amfAR, The Foundation for AIDS Research

Community Forum Prepares for Bangkok

Large turnout for Seven Sisters Conference


April 2004—Though it was planned for only 100 participants, nearly 300 delegates from Sri Lanka to Nepal and Papua New Guinea to Fiji met at the Asia Pacific Alternative Community Forum in Bangkok, January 12–14. The conference was intended to fill the void left when the biennial International Congress on AIDS in Asia and the Pacific (ICAAP) was cancelled.

The Coalition of Asia Pacific Regional Networks on HIV/AIDS (the “Seven Sisters”) stepped in to provide a critical opportunity for organizations to prepare for the 15th International AIDS Conference in Bangkok in July. Sponsored in part by TREAT Asia, the forum enabled community groups working in HIV/AIDS to network, share concerns, build upon each other’s experiences, and plan for the future.

Thai Senator Mechai Viravaidya
Thai Senator Mechai Viravaidya

Tying into the “Access for All” focus of the upcoming Bangkok Conference, the Forum chose the theme “Towards Community Access.” Thai Senator Mechai Viravaidya welcomed participants working in areas such as care, treatment, harm reduction, sex work, migrant work, gender, and sexuality, with a call for greater involvement of all sectors of society in the battle against HIV/AIDS.

Following Senator Mechai, each of the Seven Sisters gave an update on the year’s progress. Subsequent first-day sessions included a presentation by Dr. Bjorn Melgaard of the World Health Organization (WHO) in Thailand on the WHO’s “3 by 5” strategy to have three million people on antiretroviral therapy by the end of 2005. Ni Chia Chen from the Gender/Sexuality Rights Association with Taiwan shared her experience with prevention efforts in Taipei, and Dr. Tariq Zafar of the Asia Harm Reduction Network spoke broadly about the cultivation of better harm reduction skills.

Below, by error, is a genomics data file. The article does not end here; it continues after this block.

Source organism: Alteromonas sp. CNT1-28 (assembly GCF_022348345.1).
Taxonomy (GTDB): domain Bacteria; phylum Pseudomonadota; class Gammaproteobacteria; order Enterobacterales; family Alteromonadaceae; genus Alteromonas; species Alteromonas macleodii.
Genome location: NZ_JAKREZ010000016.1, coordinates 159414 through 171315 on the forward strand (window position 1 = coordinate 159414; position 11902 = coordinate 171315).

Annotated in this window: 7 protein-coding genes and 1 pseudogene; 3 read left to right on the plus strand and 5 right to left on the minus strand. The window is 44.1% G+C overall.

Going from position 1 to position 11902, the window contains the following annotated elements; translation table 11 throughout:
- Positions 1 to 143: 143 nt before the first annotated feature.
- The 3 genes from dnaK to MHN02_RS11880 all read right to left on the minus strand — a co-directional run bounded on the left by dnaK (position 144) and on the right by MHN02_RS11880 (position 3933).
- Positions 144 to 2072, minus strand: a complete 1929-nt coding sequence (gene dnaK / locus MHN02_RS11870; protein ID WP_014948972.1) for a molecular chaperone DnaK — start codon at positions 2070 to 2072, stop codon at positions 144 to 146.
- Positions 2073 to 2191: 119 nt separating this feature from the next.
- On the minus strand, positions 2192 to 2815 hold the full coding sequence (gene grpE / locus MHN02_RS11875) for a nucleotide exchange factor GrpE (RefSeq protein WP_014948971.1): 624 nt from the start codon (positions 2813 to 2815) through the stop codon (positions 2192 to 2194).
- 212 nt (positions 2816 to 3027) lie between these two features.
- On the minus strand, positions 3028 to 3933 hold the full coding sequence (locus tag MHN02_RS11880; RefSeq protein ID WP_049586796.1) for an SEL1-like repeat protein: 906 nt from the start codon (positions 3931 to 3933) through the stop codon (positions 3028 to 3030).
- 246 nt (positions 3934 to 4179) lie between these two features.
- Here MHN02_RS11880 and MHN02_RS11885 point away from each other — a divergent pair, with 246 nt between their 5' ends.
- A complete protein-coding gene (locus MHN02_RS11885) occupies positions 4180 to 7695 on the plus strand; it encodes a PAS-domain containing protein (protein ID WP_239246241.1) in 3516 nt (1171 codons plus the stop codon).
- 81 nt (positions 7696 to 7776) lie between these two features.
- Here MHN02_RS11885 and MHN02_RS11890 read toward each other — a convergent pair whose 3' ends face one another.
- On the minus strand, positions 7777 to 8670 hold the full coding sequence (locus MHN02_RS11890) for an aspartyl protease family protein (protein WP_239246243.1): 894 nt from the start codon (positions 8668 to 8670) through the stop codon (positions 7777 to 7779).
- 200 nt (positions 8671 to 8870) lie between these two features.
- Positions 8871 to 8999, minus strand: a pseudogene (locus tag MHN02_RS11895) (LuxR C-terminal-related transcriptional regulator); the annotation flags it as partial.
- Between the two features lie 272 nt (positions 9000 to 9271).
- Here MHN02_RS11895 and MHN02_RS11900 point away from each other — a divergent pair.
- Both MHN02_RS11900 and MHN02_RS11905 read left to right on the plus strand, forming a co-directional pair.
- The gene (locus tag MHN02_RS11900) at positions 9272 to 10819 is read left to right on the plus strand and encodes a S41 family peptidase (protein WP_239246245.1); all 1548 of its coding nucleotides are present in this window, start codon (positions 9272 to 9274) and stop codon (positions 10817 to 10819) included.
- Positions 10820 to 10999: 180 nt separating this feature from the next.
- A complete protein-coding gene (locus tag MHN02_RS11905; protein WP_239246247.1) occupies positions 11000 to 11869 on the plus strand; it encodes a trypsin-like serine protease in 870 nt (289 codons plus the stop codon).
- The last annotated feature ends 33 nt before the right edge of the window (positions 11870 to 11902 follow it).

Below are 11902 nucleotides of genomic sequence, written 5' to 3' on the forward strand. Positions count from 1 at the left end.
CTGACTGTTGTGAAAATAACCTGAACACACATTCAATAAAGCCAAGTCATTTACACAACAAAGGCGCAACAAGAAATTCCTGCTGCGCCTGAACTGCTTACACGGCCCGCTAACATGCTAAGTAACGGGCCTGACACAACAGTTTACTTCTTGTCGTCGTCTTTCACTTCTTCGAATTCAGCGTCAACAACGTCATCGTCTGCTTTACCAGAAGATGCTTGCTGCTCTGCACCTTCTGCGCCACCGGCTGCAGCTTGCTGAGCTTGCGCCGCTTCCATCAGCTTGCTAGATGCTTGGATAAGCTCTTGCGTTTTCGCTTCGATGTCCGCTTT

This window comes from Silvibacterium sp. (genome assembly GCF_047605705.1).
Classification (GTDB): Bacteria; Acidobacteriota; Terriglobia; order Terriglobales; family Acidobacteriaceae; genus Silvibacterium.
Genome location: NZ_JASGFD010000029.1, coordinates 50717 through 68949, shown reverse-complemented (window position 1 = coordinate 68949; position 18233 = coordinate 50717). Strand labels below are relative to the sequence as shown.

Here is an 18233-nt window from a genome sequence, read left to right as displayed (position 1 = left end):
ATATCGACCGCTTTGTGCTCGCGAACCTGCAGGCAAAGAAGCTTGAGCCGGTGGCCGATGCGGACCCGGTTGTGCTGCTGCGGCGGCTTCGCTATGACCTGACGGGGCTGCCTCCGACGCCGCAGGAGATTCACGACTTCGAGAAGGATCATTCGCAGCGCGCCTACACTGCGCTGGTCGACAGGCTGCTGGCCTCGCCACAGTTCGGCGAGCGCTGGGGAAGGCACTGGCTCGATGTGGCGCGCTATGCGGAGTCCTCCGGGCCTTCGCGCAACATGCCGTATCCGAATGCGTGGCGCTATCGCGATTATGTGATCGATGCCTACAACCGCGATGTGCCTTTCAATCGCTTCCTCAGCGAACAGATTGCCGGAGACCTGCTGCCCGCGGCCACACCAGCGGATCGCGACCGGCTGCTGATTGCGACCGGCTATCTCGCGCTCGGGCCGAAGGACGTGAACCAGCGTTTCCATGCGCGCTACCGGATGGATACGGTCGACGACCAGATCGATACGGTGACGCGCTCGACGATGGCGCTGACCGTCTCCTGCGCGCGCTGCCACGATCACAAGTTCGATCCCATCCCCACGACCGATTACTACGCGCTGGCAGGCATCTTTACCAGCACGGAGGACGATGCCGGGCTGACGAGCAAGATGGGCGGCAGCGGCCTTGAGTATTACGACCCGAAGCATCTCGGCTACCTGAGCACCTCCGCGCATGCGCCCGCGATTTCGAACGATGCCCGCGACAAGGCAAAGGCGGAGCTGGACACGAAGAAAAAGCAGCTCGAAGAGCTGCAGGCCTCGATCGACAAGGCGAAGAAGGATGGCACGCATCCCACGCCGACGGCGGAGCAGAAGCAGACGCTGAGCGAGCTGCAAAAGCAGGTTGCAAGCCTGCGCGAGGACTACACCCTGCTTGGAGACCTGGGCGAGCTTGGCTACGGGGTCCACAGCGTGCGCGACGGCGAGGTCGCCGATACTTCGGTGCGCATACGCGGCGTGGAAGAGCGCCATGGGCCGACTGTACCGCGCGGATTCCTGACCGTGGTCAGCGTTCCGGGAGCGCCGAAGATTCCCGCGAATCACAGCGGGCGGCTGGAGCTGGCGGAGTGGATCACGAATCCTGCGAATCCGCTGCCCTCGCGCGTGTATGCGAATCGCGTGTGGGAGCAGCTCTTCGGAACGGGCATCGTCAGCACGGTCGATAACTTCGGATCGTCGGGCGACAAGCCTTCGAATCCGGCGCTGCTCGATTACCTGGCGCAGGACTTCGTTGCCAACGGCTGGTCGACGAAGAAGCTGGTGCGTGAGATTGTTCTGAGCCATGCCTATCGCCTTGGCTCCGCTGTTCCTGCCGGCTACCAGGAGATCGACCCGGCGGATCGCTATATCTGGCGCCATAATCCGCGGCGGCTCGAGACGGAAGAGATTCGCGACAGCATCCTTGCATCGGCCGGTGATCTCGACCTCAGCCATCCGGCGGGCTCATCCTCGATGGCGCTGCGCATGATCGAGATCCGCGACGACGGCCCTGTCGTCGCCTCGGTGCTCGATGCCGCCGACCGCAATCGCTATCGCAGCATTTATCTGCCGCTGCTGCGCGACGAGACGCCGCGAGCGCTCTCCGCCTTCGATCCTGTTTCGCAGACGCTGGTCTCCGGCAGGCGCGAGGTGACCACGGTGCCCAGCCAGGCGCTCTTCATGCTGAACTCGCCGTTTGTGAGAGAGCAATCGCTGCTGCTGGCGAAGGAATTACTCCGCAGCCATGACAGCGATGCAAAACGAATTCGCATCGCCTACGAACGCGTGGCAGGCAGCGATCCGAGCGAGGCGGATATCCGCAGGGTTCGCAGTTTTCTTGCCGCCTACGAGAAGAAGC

On the second day of the conference, Kevin Frost, amfAR’s Vice President of Clinical Research and Prevention Programs and Director of TREAT Asia, led a workshop on the importance of treatment literacy in the community setting and the steps that are necessary to achieve it.

Teresita Marie Bai Bagaso, Chief of Partnerships for UNAIDS, reported on the progress of the Declaration of Commitment made in June 2001 at the United Nations General Assembly Special Session on HIV/AIDS (UNGASS). Doris de Cruz and Kate Thompson, representing the Global Fund to Fight AIDS, Tuberculosis and Malaria, spoke about the organization’s funding process and the need to involve the community in it, especially as part of country coordination mechanisms. In a break-out session, several community groups expressed frustration that the Global Fund, though seeking their inclusion, was not making more demands upon governments to ensure community involvement in the funding application process.

One of the Forum’s main goals was to make sure community concerns would be heard at the 15th International AIDS Conference in Bangkok in July. Several theme-based workshops helped to prepare community organizations for meaningful participation and strategy development.

The Seven Sisters includes the Asia Pacific Network of People Living with HIV/AIDS (APN+), Asia Pacific Network of Sex Workers (APNSW), AIDS Society in Asia Pacific (ASAP), Asia Pacific Council of AIDS Service Organizations (APCASO), Asia Harm Reduction Network (AHRN), Co-ordination of Action Research on AIDS & Mobility (CARAM Asia), and Asia Pacific Network of Lesbians, Gays, Bisexuals & Transgenders (AP Rainbow).

The forum was sponsored by GlaxoSmithKline Positive Action, the Australian Red Cross, UNAIDS, UNDP, the Global Fund to Fight AIDS, Tuberculosis and Malaria, International HIV/AIDS Alliance, and TREAT Asia.